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1bellb
Mar 3rd, 2012, 02:45 PM
Hi, for years I have always written single tags with a slash at the end, so like

<br />
<img src="" alt="" title="" />
<link href="" rel="stylesheet" type="text/css" />

However I have just used the w3schools validator and it shows all the slashes as errors. I know the code works without them, but I thought it was standard to have them. So my question is has standards changed and you dont have them anymore, or was a taught wrong and never did actaully need them.

Thanks
Ben

dan-dan
Mar 3rd, 2012, 03:11 PM
In a nutshell: Using those closing slashes is XHTML, not using them is HTML.
XHTML is a stricter HTML using XML syntax.

You're right to be using XHTML and closing all your tags.

At the top of your page you should have something like this!?



<!DOCTYPE html PUBLIC "-//W3C//DTD XHTML 1.0 Strict//EN"
"http://www.w3.org/TR/xhtml1/DTD/xhtml1-strict.dtd">


That's for strict.
This is for transitional.



<!DOCTYPE html PUBLIC "-//W3C//DTD XHTML 1.0 Transitional//EN"
"http://www.w3.org/TR/xhtml1/DTD/xhtml1-transitional.dtd">

1bellb
Mar 3rd, 2012, 03:33 PM
Ow thanks, I always forget about putting that at the top. That explains a lot.
Thanks
Ben

sunfighter
Mar 3rd, 2012, 05:31 PM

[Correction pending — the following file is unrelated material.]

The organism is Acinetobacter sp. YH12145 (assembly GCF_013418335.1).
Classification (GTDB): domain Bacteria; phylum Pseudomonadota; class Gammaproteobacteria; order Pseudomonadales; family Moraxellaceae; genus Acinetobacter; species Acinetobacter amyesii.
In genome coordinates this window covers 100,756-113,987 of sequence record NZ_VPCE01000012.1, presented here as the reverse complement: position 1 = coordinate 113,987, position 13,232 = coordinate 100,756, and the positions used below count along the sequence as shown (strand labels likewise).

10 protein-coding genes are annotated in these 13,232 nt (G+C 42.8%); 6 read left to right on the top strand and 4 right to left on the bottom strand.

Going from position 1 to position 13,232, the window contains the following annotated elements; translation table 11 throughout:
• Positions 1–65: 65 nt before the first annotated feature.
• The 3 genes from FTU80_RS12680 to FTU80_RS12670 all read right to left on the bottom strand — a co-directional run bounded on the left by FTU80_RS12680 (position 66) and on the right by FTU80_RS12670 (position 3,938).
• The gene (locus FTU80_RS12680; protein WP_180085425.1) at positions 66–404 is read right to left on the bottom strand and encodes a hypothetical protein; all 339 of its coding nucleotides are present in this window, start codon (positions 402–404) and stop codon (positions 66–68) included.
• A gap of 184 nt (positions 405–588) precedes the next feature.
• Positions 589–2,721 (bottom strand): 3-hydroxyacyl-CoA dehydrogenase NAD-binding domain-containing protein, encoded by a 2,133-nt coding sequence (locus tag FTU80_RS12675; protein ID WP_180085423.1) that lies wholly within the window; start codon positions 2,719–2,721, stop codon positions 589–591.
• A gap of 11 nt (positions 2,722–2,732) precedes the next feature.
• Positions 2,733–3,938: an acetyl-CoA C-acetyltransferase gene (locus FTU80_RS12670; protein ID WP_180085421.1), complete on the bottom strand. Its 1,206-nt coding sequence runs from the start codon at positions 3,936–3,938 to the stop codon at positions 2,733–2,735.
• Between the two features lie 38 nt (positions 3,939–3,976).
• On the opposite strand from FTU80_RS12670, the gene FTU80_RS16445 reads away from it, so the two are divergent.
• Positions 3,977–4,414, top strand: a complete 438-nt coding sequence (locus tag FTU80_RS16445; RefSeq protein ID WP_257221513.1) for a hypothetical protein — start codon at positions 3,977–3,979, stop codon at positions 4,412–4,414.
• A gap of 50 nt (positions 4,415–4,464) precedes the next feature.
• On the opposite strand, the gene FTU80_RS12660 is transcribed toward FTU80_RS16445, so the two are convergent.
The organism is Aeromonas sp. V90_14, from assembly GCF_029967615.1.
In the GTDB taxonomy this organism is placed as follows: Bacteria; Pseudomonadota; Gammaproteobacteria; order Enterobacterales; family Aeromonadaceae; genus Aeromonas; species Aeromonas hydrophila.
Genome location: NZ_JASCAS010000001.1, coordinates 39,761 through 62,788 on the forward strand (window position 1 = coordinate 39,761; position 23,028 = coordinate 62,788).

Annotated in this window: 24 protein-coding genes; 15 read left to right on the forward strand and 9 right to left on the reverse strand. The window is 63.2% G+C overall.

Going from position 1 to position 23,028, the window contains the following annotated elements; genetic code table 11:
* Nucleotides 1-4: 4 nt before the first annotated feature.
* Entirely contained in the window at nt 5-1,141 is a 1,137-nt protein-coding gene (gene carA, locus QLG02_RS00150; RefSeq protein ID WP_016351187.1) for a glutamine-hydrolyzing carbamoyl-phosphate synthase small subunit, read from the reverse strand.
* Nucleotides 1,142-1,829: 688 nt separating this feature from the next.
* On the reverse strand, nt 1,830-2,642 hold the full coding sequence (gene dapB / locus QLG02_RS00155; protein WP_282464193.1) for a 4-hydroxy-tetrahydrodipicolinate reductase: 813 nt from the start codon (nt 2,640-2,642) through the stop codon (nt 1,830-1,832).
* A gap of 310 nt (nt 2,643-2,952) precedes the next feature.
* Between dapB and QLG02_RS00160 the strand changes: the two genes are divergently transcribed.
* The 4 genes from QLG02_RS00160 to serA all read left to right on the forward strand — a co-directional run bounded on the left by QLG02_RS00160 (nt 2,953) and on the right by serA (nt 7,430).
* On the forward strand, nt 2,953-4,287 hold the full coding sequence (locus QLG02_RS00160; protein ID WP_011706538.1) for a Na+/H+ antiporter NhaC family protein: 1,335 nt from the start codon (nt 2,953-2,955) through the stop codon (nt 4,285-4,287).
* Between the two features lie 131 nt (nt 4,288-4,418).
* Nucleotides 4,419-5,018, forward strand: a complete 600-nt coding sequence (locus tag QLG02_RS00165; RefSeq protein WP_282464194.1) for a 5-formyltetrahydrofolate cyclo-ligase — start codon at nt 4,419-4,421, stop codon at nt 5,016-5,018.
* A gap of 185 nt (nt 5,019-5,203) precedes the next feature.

1bellb it's a whole lot better to use the offical site to validate code instead of the w3school, which is NOT the real W3C.

Find it here http://validator.w3.org/

felgall
Mar 3rd, 2012, 10:31 PM
The space before the slash there is only required if you use an XHTML doctype but serve the page as HTML to Netscape 4. Change any of those three and you can get rid of the space.

If you use an XHTML doctype and serve the page as HTML then the / are actually there to keep the validator happy but the browser will see them as an error and ignore them. In Netscape 4 the error would result in the preceding attribute being ignored as well if it wasn't separated by a space.

If you use an XHTML doctype and serve the page as XHTML then IE8 and earlier will offer the page for download as those browsers do not understand XHTML. If you leave out the / in this situation then it will generate an error and most browsers would refuse to display the page.

Whether a page is HTML or XHTML is determined by the MIME type - the doctype is only used by the validator.